In my dreams, my teeth commonly crack
and fall out of my mouth. When my gums
give way, there is a soft crumbling, a gritty feeling
as I spit pieces of myself onto the sidewalk.

When awake, I remove my teeth more patiently,
through the action of cigarettes and coffee. Sitting down,
I absently run my tongue against the roof of my mouth,
over small burns and dry skin. I can taste my own spit.

In my dreams, I am usually in the process of walking away.
I pass people I do not recognize nor do they see me–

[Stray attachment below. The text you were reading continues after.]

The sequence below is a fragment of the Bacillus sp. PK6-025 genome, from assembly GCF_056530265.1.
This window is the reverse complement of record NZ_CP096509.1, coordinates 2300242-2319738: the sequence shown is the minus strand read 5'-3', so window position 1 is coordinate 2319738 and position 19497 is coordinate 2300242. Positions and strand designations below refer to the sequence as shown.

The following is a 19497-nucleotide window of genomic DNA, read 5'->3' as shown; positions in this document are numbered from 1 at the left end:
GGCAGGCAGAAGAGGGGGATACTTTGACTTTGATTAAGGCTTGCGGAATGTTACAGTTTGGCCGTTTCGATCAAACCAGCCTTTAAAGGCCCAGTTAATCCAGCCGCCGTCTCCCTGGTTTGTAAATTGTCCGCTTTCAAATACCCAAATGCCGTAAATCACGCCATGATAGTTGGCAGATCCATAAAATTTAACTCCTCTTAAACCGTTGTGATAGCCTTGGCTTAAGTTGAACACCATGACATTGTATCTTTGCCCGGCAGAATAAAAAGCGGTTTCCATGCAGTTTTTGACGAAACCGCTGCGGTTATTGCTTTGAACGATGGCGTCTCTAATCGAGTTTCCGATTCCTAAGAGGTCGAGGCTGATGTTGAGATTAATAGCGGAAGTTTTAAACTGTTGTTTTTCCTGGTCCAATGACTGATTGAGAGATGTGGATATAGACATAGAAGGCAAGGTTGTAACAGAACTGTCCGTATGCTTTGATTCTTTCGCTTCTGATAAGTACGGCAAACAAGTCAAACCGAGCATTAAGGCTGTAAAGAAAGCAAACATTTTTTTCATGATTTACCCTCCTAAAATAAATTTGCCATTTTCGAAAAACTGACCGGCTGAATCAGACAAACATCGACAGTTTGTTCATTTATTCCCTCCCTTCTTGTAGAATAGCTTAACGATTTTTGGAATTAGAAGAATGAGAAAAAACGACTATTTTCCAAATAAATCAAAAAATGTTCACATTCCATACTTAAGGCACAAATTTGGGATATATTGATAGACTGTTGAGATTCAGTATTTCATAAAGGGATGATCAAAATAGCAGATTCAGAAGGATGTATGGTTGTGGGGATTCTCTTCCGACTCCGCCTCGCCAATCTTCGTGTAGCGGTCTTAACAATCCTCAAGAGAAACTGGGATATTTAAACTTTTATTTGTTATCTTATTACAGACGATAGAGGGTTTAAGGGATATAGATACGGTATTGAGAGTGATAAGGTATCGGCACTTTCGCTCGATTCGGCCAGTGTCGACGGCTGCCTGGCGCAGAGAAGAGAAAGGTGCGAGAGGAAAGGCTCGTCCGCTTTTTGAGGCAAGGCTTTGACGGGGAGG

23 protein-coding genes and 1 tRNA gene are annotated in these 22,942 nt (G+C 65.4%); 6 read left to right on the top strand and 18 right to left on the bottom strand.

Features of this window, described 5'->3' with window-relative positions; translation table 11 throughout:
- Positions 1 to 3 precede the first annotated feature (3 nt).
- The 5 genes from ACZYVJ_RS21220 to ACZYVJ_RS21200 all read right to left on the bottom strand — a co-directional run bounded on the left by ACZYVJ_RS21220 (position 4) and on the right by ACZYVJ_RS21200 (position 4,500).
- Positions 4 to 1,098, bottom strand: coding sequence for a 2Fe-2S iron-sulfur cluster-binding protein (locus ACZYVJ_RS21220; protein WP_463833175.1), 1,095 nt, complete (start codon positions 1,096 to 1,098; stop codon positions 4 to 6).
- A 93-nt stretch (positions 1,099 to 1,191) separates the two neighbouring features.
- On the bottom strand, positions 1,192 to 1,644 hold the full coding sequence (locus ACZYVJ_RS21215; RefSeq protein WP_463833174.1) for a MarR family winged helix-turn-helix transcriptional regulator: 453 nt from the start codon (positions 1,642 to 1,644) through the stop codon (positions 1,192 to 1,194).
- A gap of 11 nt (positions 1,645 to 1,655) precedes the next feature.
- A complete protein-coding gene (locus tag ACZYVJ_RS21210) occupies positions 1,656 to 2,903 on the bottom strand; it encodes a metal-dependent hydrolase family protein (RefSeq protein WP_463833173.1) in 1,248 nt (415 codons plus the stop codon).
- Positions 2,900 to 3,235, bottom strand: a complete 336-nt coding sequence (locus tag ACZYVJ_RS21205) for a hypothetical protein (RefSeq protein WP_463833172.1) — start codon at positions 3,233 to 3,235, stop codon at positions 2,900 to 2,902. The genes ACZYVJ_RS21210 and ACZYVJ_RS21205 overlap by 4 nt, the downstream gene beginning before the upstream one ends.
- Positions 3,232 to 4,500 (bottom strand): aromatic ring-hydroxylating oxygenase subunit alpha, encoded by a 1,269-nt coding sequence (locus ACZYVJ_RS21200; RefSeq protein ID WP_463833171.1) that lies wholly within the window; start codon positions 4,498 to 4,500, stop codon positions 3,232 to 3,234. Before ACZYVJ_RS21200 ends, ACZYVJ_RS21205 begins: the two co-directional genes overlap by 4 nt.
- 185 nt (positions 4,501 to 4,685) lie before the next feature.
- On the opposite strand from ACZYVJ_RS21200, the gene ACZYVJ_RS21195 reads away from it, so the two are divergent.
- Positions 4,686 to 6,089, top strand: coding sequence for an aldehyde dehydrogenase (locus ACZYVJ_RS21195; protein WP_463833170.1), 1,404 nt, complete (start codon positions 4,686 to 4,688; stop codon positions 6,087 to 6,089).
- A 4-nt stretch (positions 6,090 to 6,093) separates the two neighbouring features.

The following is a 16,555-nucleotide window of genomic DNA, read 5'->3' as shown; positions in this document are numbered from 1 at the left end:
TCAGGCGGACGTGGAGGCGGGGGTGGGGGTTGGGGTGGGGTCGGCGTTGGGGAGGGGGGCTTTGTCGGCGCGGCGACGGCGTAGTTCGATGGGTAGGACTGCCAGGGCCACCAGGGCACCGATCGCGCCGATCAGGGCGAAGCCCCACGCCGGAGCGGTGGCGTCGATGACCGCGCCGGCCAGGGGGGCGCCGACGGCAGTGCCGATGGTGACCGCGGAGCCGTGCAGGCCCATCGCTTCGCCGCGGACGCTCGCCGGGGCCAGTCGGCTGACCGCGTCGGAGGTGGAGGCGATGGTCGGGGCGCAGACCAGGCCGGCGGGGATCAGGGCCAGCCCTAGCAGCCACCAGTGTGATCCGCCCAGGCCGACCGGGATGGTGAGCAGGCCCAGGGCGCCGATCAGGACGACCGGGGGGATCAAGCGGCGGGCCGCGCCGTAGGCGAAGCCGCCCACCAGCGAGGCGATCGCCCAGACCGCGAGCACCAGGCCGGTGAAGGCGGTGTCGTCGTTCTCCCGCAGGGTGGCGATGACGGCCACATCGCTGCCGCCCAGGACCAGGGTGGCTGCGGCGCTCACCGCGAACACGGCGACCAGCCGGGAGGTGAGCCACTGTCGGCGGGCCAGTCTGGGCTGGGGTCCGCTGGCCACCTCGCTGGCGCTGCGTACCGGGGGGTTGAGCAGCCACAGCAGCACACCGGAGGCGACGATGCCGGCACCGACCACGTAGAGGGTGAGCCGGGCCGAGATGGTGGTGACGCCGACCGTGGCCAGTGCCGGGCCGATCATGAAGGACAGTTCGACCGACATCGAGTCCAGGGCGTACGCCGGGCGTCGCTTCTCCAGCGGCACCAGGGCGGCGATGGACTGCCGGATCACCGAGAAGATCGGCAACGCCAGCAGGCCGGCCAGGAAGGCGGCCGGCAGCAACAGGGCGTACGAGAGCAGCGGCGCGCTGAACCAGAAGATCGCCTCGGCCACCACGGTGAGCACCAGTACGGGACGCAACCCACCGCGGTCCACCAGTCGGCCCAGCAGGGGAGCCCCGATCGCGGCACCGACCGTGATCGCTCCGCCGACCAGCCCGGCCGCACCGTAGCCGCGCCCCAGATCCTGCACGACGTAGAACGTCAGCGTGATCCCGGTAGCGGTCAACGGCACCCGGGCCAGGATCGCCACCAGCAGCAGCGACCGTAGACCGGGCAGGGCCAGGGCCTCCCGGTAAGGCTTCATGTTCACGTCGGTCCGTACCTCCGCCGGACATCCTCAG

a walk through Ferlinghetti’s stupor of the mind. My hands
are yellow now. They stink. I know this will kill me, this half living.

I go back to my room, blub-lit, anxious. I apply topical creams
to my face and eyes, clean out the daylight and soot
behind my ears. I reluctantly brush my teeth. Eventually,
I’ll climb back into bed, tucked in for another pale year.


Photo by Rodion Kutsaev on Unsplash

Jonathan Andrews

Jonathan Andrews has written for BOMB Magazine and the Brooklyn Rail. He lives in Boston.